Patent application title: SYSTEMS AND METHODS FOR SINGLE NUMBER PAN VIRTUAL/PHYSICAL CARD
Govind Bajaj (Chennai, IN)
Louis Steve Biafore (La Jolla, CA, US)
Karthikeyan Gnanamani (Chennai, IN)
Shiv Charan Sastry (Chennai, IN)
Class name: Finance (e.g., banking, investment or credit) including funds transfer or credit transaction remote banking (e.g., home banking)
Publication date: 2013-04-25
Patent application number: 20130103581
A credit/debit card that can be utilized as a virtual card or as a
physical card. The system provides a single PAN (Primary Account Number)
for both the virtual and the physical card so that they represent a
single account. The customer can elect one of the card formats. When one
format is selected, the other format is inactive. In one embodiment, the
customer can toggle back and forth between formats. To distinguish
between the types of card, each card has modulated non-PAN data. For
example, the expiration date on each card may be modified so that uses of
the card will be recognized as coming from one format or the other.
1. A method of providing a payment card comprising: using a processing
system; creating an account having a primary account number; issuing a
first instantiation of a card associated with the primary account number
and generating first non-primary account number data associated with the
first instantiation; and issuing a second instantiation of a card
associated with the primary account number, generating second non-primary
account number data associated with the second instantiation, and
changing the second non-primary account number data to indicate that the
second non-primary account number data represents the second
instantiation of the card and wherein the second non-primary account
number data is different from the first non-primary account number data.
2. The method of claim 1 wherein the first instantiation is a virtual card.
3. The method of claim 2 wherein the second instantiation is a physical card.
4. The method of claim 3 wherein when the virtual card is active the physical card is inactive.
5. The method of claim 4 wherein when the physical card is active the virtual card is inactive.
6. The method of claim 5 wherein the virtual card comprises a mobile phone payment method.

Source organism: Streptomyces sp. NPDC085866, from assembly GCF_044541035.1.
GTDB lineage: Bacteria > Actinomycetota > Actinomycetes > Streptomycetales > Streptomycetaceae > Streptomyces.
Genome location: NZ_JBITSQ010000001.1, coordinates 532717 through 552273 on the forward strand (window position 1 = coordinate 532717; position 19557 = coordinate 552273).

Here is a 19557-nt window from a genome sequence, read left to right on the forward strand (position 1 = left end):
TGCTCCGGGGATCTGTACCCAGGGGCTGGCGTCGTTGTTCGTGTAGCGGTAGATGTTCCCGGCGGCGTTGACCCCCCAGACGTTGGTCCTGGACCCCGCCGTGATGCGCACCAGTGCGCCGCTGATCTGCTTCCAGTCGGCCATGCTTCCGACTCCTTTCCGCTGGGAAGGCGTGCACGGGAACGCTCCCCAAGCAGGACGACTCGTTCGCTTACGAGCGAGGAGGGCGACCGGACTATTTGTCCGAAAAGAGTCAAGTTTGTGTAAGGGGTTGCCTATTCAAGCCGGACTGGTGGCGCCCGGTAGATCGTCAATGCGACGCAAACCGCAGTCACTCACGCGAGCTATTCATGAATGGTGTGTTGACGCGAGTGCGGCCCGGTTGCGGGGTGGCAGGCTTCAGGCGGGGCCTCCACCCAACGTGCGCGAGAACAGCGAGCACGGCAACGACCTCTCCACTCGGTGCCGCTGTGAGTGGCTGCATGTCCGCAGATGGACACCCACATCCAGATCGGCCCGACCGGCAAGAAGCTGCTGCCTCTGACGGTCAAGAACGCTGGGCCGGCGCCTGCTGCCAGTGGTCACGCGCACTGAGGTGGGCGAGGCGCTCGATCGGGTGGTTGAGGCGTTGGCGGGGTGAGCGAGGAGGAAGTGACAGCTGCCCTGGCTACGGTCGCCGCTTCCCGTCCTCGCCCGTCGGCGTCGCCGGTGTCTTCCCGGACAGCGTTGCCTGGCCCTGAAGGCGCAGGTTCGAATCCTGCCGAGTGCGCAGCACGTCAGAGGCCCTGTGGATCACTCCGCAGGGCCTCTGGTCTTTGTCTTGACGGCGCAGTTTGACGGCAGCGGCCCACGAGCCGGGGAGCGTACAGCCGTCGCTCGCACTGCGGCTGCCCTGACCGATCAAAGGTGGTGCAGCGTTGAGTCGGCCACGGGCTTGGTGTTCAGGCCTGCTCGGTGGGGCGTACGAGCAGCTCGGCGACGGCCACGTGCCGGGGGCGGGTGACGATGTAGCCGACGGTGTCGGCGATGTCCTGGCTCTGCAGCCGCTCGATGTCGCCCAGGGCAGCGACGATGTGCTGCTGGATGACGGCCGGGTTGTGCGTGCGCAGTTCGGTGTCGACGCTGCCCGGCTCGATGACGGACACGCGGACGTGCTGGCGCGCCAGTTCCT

7. The method of claim 5 wherein non-primary account number data comprises an expiration date of the a payment card.
8. The method of claim 7 wherein non-primary account number data comprises a card security code (CSC) of the a payment card.
9. The method of claim 8 wherein the non-primary account number data of a physical card has identifying characteristics.
10. The method of claim 9 wherein the non-primary account number data of a virtual card has identifying characteristics.
11. The method of claim 7, wherein changing the second non-primary account number data further comprises incrementing an expiration month of the expiration date of the card.
12. The method of claim 8, wherein changing the second non-primary account number data further comprises changing the card security code of the card.
13. The method of claim 1 further comprising deactivating the first instantiation of the card when the second instantiation of the card is issued.
BACKGROUND OF THE SYSTEM
 1. Technical Field
 This application relates to the field of debit cards and credit transactions.
 2. Related Art
 Credit and debit cards have become standard methods for accomplishing financial transactions and interchanges. In many transactions (e.g. car rental), having some sort of card or electronic account representing available credit is required to complete a transaction. Therefore it is important for consumers to be able to have a financial card in the modern world. A credit card is a card that allows a consumer to have access to credit for financial transactions, typically up to some predefined limit, without needing to have that amount on hand prior to the transaction. A debit card is a card that represents money that is actually in the possession of the consumer or holder of the card, such as in an associated bank account or in some manner electronically loaded onto the debit card itself.